Grady’s burn unit treats pretty much anyone with serious burns in northwest Georgia. Babies come to its NICU from as far north as Rome and as far south as Columbus. The diabetes unit by itself could fill a small community hospital. The trauma unit ranks high nationally, and it gets plenty of practice from the shootings and stabbings that go on all over Atlanta and from the carnage on the city’s highways. Grady is the default hospital for trauma; if you’re so seriously injured you’re unable to insist on some other hospital, you’ll probably wind up at Grady (luckily). Grady is where they’d bring the president (any president) if he needed emergency medical care while he was in Atlanta. It’s not just a huge benefit to the community, it’s a huge benefit to the whole state.

      Unfortunately, Grady’s image suffers from the part of its population for whom the whips and chairs are needed. Although they are by far a minority — most patients are decent, mannerly and cooperative — the disruptive, maybe even dangerous people are always present. The emergency department of the community hospital I generally use is as calm and quiet as a library. Grady is loud, chaotic, messy and foul-smelling, the last environment you’d want to be in if you were feeling sick. White collar, insured people around Atlanta tell each other, “If my leg got torn off, I’d somehow manage to whisper to the paramedics, ‘This is important: take me anywhere but Grady!'” I always tell them, “No, that’s what you say when your leg is BROKEN. When your leg is torn off, you say, ‘This is important: get me straight to Grady!'” But the academic story of Grady’s greatness isn’t nearly as persuasive to people as the evidence of their own senses when they go in Grady’s doors.

      • Again, brighid, you shoot, you score.

        The best three-paragraph description I’ve ever read about GMH.

        Do you have your own blog?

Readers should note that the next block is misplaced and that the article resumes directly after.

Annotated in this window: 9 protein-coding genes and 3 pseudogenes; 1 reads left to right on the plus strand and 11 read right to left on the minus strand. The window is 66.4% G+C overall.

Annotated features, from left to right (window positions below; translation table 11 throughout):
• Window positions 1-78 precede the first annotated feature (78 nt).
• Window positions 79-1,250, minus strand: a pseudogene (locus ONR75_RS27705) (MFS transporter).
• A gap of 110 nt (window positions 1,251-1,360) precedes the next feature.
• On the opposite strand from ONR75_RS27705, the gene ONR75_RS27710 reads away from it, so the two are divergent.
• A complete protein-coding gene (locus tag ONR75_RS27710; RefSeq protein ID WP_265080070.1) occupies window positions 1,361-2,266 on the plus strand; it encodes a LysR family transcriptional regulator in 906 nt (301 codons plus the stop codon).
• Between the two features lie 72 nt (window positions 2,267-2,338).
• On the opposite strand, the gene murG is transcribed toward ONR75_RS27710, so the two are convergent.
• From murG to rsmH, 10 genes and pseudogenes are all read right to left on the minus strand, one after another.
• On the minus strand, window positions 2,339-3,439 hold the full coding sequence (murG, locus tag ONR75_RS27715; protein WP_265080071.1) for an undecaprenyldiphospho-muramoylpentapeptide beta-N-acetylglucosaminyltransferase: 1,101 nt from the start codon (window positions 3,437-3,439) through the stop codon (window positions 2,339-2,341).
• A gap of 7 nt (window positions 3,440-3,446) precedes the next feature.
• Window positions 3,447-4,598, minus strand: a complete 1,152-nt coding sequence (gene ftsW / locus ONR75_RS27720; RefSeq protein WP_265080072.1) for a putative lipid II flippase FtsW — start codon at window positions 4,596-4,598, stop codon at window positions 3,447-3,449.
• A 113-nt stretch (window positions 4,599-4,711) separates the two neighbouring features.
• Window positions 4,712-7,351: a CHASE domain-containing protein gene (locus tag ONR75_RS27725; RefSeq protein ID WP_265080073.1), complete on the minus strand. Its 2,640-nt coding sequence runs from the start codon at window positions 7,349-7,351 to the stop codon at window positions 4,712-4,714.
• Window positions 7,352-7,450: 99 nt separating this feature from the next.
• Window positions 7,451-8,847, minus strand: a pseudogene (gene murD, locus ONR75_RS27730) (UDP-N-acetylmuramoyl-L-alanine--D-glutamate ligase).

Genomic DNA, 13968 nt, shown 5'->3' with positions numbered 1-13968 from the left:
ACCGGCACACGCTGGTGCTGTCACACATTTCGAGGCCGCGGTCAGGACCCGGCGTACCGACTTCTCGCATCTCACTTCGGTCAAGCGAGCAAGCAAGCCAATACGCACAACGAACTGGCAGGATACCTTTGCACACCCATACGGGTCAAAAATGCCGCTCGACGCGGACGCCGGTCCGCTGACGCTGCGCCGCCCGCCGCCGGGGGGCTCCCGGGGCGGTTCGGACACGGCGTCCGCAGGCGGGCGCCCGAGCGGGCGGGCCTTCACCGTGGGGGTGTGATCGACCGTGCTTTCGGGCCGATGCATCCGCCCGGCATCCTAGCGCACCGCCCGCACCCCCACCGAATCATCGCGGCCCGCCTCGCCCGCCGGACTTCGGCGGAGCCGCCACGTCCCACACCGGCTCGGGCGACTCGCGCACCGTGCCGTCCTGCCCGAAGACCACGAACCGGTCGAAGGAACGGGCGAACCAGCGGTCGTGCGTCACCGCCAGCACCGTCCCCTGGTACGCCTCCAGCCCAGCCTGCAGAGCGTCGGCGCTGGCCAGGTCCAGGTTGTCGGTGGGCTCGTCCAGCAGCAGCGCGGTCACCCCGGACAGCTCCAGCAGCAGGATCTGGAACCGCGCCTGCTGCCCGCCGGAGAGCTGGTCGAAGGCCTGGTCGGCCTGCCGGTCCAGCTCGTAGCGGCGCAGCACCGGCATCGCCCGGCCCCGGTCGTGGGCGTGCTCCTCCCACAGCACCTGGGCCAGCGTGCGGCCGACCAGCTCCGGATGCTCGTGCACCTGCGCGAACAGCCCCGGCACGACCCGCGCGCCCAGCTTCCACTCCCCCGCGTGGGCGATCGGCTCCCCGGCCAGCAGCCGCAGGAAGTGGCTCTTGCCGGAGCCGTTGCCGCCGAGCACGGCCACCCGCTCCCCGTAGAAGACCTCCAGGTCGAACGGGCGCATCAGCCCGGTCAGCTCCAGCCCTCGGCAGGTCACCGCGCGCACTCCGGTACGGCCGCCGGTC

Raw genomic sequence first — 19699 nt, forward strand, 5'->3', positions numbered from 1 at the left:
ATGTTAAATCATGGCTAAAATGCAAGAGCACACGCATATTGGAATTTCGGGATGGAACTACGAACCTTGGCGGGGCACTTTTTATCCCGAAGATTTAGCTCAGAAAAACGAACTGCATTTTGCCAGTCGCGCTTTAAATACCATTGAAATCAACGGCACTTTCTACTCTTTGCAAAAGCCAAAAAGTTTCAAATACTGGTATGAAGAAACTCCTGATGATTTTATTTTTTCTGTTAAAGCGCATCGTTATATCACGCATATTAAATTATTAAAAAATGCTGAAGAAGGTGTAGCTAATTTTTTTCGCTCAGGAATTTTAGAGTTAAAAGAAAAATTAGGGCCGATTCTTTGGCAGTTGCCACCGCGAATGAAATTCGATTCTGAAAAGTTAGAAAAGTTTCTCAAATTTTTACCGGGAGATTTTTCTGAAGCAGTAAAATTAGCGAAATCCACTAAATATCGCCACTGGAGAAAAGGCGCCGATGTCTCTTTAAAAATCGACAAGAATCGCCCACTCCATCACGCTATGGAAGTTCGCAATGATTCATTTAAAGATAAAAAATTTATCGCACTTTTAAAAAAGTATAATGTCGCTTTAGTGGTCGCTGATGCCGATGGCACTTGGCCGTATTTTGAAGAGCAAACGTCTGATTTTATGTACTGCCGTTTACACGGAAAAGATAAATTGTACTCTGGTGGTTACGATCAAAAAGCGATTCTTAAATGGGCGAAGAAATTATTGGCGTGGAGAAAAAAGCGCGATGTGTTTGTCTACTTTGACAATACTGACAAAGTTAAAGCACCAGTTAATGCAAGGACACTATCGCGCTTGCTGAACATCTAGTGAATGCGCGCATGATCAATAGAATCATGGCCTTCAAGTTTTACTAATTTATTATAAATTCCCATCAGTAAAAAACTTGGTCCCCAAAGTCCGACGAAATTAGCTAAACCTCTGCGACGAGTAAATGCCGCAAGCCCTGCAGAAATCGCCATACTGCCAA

13. @seaspray:

    “So… why did security have arrest powers?”

    Because they NEEDED them– and this despite being two blocks from Atlanta Police Department headquarters.

    @brighid: Thanks for your vivid and accurate description of “The Grady’s”.

    I understand they combined the MEC (Medical Emergency Clinic) and SEC (Surgical Emergency Clinic) sometime around 2002.

    • I didn’t know the medical and surgical clinics had merged, but it makes sense. Having them separated was always an artificial construct. It stemmed from Georgia’s Jim Crow past, when the hospital was divided into separate portions for black and white patients (thus, “The Gradys”). When that ended, the hospital was left with two separate emergency rooms, neither one of which was big enough for the whole population. Since the hospital could no longer divide the population by color, it tried to do it by service instead. That thinking was so deeply institutionalized that it even made its way into the design when the new emergency area was constructed!

  14. Minister of Silly Walks on

    As much as I hate to say it, and really chaps my rear, I do hope that he wasn’t thinking about an osteopathic physician when he said chiropractor.

    That is still a common misconception, even though they are physicians none the less.